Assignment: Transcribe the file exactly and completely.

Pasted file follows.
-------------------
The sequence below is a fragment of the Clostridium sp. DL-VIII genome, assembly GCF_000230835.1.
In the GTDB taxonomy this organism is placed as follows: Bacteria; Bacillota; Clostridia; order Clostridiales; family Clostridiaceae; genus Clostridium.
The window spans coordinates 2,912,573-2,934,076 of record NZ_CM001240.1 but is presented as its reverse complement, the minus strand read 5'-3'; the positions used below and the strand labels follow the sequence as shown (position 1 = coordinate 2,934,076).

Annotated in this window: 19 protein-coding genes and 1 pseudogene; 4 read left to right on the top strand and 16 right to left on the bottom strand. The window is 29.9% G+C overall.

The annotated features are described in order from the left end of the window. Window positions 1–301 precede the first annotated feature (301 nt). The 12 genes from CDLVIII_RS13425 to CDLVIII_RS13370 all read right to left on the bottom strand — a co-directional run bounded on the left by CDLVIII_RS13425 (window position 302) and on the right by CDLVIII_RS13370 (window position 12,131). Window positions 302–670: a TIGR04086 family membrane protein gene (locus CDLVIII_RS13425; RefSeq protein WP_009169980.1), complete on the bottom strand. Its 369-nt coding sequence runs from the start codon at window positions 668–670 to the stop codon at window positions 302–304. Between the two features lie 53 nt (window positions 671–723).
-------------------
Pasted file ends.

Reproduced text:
The sequence below is a fragment of the Clostridium sp. DL-VIII genome, assembly GCF_000230835.1.
In the GTDB taxonomy this organism is placed as follows: Bacteria; Bacillota; Clostridia; order Clostridiales; family Clostridiaceae; genus Clostridium.
The window spans coordinates 2,912,573-2,934,076 of record NZ_CM001240.1 but is presented as its reverse complement, the minus strand read 5'-3'; the positions used below and the strand labels follow the sequence as shown (position 1 = coordinate 2,934,076).

Annotated in this window: 19 protein-coding genes and 1 pseudogene; 4 read left to right on the top strand and 16 right to left on the bottom strand. The window is 29.9% G+C overall.

The annotated features are described in order from the left end of the window. Window positions 1–301 precede the first annotated feature (301 nt). The 12 genes from CDLVIII_RS13425 to CDLVIII_RS13370 all read right to left on the bottom strand — a co-directional run bounded on the left by CDLVIII_RS13425 (window position 302) and on the right by CDLVIII_RS13370 (window position 12,131). Window positions 302–670: a TIGR04086 family membrane protein gene (locus CDLVIII_RS13425; RefSeq protein WP_009169980.1), complete on the bottom strand. Its 369-nt coding sequence runs from the start codon at window positions 668–670 to the stop codon at window positions 302–304. Between the two features lie 53 nt (window positions 671–723).